The state of Obama

The president's State of the Union address couldn't come soon enough for anxious Democrats -- or voters

By Mike Madden
Published January 27, 2010 1:27AM (EST)
U.S. President Barack Obama walks down the White House Cross Hall to the East Room for a nationally-televised news conference in Washington, March 24, 2009.       REUTERS/Jason Reed   (UNITED STATES POLITICS BUSINESS) (Reuters)
U.S. President Barack Obama walks down the White House Cross Hall to the East Room for a nationally-televised news conference in Washington, March 24, 2009. REUTERS/Jason Reed (UNITED STATES POLITICS BUSINESS) (Reuters)

When President Obama last bustled up to the Capitol to give a report on the state of the nation, it was a lot more perilous. Wall Street's collapse had left the economy in free fall; major banks and auto manufacturers still seemed on the verge of collapse at any moment, and the unemployment rate was nearly 8 percent. Obama, though, looked stronger than ever. He had just signed an economic stimulus package into law, his approval rating hovered in the mid-60s and the Republican Party appeared to have absolutely no idea how to respond to what looked for all the world like an activist, energized Democratic majority in Congress.

Less than a year later, you might have noticed things have changed -- and not with the kind of change Obama and Democratic partisans or lawmakers particularly want to believe in. Unemployment kept rising all year, bumping along at 10 percent for the last three months. Yes, the car companies are still in business, but only thanks to an infusion of federal cash. Wall Street thrived, and is now just about back to the pre-panic days, with Goldman Sachs paying out an average half-million bucks in bonuses to each employee. And Obama? Well, if the last few weeks have been any indication, his state might not be even quite as good as the union's.

So even for a guy who's been known to give a decent speech every now and then, Obama will walk into the House chamber Wednesday night with a lot riding on the address. He needs to remind Americans of how bleak the future looked a year ago, and how close the nation came to a disaster far worse than the present (which is bad enough as it is); reissue his call, from a year ago, for bold action and investment in order to make the future better; smack Democratic lawmakers out of the daze they've been in since Scott Brown won the Massachusetts Senate election; push healthcare reform, his top domestic priority for months, out of legislative limbo; and maybe most important, he needs to give voters tangible signs that he understands their frustration over how slow any economic recovery has been to reach most of their pocketbooks, for all the billions of dollars flowing out of Washington. All in the same hour-long (or so) speech. Because by the time next year's State of the Union rolls around, Congress might look very different.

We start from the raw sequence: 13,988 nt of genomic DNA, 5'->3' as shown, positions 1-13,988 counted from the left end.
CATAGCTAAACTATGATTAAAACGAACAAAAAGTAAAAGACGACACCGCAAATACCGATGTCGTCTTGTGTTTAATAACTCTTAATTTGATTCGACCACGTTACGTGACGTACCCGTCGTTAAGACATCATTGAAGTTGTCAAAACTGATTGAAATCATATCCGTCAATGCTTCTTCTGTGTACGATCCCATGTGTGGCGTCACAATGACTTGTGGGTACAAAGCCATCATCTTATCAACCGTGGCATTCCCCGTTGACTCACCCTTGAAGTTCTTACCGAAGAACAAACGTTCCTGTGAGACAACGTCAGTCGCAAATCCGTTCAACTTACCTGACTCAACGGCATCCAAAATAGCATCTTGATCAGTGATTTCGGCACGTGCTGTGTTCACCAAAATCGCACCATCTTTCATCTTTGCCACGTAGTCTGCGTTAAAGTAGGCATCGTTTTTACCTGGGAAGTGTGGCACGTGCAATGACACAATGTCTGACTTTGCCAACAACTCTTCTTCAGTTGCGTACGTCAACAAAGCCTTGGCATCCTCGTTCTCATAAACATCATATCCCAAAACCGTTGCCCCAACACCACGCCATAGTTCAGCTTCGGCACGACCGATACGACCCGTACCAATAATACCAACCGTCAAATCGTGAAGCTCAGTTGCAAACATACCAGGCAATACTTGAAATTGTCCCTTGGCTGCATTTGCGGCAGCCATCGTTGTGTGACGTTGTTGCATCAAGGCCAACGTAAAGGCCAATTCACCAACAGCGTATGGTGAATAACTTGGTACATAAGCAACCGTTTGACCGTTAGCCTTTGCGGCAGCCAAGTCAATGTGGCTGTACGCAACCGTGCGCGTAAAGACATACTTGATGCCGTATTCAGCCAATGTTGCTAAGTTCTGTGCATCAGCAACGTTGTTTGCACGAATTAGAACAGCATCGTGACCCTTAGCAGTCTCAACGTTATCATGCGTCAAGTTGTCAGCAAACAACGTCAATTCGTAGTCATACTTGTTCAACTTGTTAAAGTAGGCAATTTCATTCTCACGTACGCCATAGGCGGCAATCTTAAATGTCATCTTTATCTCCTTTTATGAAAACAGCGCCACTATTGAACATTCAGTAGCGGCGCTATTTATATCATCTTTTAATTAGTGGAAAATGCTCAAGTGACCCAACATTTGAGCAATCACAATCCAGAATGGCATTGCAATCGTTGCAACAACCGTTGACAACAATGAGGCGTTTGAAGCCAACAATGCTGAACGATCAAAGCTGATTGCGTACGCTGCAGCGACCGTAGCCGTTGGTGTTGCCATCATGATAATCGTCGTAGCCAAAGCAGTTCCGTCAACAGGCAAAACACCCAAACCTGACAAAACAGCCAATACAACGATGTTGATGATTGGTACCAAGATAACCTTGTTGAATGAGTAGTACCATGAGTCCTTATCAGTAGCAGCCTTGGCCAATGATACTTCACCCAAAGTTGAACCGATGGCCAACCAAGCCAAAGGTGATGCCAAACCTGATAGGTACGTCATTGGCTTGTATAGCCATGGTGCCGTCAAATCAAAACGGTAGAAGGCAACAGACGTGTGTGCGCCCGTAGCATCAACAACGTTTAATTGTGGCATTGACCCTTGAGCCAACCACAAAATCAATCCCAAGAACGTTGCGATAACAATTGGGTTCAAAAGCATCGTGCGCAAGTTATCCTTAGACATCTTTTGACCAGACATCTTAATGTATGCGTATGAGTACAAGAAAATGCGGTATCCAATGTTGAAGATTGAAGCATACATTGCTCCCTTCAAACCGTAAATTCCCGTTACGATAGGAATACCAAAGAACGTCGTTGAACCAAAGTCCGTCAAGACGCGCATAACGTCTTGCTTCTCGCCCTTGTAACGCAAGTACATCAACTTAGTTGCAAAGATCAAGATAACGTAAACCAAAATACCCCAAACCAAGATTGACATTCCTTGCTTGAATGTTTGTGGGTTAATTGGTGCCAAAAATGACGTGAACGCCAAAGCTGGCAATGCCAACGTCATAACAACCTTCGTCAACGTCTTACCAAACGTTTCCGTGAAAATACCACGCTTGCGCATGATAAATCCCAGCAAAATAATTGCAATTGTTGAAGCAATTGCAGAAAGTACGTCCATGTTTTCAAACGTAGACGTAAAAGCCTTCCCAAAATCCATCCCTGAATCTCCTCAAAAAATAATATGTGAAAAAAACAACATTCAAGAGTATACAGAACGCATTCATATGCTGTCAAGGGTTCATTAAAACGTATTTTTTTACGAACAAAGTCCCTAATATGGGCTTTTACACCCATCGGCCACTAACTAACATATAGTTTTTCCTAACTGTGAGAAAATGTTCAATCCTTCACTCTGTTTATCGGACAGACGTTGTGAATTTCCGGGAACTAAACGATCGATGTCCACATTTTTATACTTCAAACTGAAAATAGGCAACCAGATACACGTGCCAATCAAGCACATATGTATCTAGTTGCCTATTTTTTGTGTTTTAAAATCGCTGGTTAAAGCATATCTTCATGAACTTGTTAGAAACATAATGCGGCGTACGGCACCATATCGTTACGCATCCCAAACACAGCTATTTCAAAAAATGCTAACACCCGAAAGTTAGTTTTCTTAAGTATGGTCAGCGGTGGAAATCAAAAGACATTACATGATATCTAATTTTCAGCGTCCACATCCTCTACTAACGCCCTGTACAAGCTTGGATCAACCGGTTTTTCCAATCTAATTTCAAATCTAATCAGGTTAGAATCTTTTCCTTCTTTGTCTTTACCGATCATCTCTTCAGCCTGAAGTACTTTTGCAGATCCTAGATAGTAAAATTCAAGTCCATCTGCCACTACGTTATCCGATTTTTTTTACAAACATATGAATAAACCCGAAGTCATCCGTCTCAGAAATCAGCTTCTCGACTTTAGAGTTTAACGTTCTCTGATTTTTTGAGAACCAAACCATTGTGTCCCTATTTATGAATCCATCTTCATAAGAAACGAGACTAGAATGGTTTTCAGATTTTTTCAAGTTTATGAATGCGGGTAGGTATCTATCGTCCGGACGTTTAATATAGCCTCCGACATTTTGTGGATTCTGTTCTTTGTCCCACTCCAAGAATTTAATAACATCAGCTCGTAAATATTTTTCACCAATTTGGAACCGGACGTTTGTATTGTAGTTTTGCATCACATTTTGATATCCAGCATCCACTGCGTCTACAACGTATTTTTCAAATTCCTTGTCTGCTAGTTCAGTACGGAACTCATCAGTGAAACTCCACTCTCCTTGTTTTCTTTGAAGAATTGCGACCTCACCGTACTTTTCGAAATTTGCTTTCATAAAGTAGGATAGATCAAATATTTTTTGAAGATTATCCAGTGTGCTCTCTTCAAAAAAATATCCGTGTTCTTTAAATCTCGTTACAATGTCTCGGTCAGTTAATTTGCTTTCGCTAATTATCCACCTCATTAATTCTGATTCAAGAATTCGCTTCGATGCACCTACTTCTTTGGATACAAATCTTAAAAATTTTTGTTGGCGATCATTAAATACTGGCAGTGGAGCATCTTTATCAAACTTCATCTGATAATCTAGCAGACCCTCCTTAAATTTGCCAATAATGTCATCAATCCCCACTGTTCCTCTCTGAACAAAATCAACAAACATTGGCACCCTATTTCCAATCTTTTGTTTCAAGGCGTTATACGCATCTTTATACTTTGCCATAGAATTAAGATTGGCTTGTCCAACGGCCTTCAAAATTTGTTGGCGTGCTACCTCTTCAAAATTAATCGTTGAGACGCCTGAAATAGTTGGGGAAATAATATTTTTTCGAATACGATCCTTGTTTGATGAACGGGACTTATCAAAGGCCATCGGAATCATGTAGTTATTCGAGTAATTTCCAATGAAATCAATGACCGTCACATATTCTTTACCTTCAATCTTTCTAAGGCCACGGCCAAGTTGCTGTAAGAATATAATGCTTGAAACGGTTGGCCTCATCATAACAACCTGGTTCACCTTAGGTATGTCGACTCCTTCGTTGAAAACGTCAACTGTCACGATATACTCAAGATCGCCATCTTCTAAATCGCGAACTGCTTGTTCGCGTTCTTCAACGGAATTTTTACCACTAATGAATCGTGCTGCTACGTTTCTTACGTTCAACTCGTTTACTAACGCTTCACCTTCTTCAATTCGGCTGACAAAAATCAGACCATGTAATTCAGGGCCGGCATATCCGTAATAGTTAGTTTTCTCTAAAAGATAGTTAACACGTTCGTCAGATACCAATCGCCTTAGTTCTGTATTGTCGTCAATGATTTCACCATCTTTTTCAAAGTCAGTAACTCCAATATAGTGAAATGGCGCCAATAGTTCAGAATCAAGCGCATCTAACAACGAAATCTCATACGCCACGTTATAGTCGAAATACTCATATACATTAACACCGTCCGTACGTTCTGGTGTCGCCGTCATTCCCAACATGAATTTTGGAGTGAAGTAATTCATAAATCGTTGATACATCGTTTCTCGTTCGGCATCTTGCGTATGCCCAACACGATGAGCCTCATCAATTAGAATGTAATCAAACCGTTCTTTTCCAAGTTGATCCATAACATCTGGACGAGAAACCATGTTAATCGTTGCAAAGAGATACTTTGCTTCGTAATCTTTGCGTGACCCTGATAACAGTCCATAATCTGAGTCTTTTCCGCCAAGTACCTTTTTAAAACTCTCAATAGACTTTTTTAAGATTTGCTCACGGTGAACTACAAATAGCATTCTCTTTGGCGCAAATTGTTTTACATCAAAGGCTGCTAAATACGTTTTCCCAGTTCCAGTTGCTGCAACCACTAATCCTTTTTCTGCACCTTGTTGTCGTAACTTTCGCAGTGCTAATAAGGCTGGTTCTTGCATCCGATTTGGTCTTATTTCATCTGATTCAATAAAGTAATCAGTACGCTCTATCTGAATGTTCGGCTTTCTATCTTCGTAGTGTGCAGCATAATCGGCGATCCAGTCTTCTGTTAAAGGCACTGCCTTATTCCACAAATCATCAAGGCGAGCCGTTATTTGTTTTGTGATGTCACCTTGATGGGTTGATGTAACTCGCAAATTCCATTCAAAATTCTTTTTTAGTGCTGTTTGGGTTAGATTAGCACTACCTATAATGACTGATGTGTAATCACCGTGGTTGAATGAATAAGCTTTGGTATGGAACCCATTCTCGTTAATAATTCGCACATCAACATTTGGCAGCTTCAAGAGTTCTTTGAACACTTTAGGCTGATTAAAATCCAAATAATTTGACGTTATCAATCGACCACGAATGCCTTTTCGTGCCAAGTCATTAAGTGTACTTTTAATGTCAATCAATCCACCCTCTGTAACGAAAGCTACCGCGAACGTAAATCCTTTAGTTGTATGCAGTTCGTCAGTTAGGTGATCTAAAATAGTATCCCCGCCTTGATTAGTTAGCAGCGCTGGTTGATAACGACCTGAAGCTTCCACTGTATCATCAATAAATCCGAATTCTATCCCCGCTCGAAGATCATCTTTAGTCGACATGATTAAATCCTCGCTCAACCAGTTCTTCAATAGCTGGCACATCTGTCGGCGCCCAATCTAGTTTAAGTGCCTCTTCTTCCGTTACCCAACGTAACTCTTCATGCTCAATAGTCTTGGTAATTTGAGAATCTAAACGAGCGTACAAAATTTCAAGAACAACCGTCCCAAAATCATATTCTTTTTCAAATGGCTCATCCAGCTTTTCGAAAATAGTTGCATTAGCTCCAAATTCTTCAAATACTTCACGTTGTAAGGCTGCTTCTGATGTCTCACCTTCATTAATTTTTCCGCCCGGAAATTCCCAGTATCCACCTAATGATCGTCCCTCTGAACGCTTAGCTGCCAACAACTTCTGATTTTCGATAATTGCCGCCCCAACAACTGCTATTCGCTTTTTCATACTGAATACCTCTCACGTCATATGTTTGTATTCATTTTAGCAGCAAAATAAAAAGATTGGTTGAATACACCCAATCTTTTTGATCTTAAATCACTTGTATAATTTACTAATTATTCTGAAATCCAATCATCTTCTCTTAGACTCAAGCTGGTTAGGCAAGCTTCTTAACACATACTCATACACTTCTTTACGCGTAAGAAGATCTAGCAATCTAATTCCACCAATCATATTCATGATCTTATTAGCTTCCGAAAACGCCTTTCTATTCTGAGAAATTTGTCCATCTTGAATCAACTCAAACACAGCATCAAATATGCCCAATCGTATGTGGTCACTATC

"He needs to show that he has a plan that puts the economy back on track, so those who are running for reelection in 10 months under the Democratic banner will have something to take to voters other than a lot of anxiety and anger," said Michael Meehan, a Democratic strategist.

Complicating matters, though, the White House is already sending mixed signals about what's going to be in the speech. Obama will call for a three-year freeze on discretionary domestic spending on anything besides national security -- which, most analysts believe, is exactly the kind of spending the government needs to be doing more of to get the economy moving again. Not to mention that it undermines the type of rhetoric Obama might otherwise need to use to defend the rest of his agenda. "This has no social redeeming value whatsoever," said Robert Borosage, co-director of the liberal Campaign for America's Future. "It miseducates the country, it represents an ideological retreat which doesn't make sense ... The administration defends it as being merely symbolic, but the symbolism is entirely wrong."